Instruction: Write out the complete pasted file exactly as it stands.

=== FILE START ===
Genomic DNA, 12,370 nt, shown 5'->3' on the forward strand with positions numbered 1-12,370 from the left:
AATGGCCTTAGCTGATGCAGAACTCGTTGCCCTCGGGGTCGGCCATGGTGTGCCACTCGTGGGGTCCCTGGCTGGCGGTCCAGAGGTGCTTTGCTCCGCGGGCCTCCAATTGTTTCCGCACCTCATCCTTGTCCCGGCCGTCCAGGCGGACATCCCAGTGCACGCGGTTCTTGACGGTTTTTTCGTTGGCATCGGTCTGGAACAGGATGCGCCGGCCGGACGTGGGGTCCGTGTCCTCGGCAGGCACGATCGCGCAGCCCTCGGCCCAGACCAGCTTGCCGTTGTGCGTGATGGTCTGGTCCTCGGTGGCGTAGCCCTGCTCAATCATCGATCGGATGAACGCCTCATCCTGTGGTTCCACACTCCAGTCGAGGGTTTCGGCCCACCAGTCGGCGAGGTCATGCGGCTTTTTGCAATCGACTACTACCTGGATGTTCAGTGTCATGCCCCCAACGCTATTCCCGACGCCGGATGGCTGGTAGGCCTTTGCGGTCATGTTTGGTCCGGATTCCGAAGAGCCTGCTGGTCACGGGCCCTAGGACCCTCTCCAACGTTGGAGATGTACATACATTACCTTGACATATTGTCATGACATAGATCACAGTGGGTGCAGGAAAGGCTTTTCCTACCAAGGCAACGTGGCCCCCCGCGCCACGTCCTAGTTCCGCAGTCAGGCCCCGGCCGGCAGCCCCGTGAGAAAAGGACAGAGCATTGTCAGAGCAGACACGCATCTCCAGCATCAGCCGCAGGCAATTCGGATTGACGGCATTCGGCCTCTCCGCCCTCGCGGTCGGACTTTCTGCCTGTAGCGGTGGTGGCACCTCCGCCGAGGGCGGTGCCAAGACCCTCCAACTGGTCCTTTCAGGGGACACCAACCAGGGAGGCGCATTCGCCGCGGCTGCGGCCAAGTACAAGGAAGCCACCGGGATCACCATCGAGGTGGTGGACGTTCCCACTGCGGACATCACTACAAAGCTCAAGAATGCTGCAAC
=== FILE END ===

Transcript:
Genomic DNA, 12,370 nt, shown 5'->3' on the forward strand with positions numbered 1-12,370 from the left:
AATGGCCTTAGCTGATGCAGAACTCGTTGCCCTCGGGGTCGGCCATGGTGTGCCACTCGTGGGGTCCCTGGCTGGCGGTCCAGAGGTGCTTTGCTCCGCGGGCCTCCAATTGTTTCCGCACCTCATCCTTGTCCCGGCCGTCCAGGCGGACATCCCAGTGCACGCGGTTCTTGACGGTTTTTTCGTTGGCATCGGTCTGGAACAGGATGCGCCGGCCGGACGTGGGGTCCGTGTCCTCGGCAGGCACGATCGCGCAGCCCTCGGCCCAGACCAGCTTGCCGTTGTGCGTGATGGTCTGGTCCTCGGTGGCGTAGCCCTGCTCAATCATCGATCGGATGAACGCCTCATCCTGTGGTTCCACACTCCAGTCGAGGGTTTCGGCCCACCAGTCGGCGAGGTCATGCGGCTTTTTGCAATCGACTACTACCTGGATGTTCAGTGTCATGCCCCCAACGCTATTCCCGACGCCGGATGGCTGGTAGGCCTTTGCGGTCATGTTTGGTCCGGATTCCGAAGAGCCTGCTGGTCACGGGCCCTAGGACCCTCTCCAACGTTGGAGATGTACATACATTACCTTGACATATTGTCATGACATAGATCACAGTGGGTGCAGGAAAGGCTTTTCCTACCAAGGCAACGTGGCCCCCCGCGCCACGTCCTAGTTCCGCAGTCAGGCCCCGGCCGGCAGCCCCGTGAGAAAAGGACAGAGCATTGTCAGAGCAGACACGCATCTCCAGCATCAGCCGCAGGCAATTCGGATTGACGGCATTCGGCCTCTCCGCCCTCGCGGTCGGACTTTCTGCCTGTAGCGGTGGTGGCACCTCCGCCGAGGGCGGTGCCAAGACCCTCCAACTGGTCCTTTCAGGGGACACCAACCAGGGAGGCGCATTCGCCGCGGCTGCGGCCAAGTACAAGGAAGCCACCGGGATCACCATCGAGGTGGTGGACGTTCCCACTGCGGACATCACTACAAAGCTCAAGAATGCTGCAAC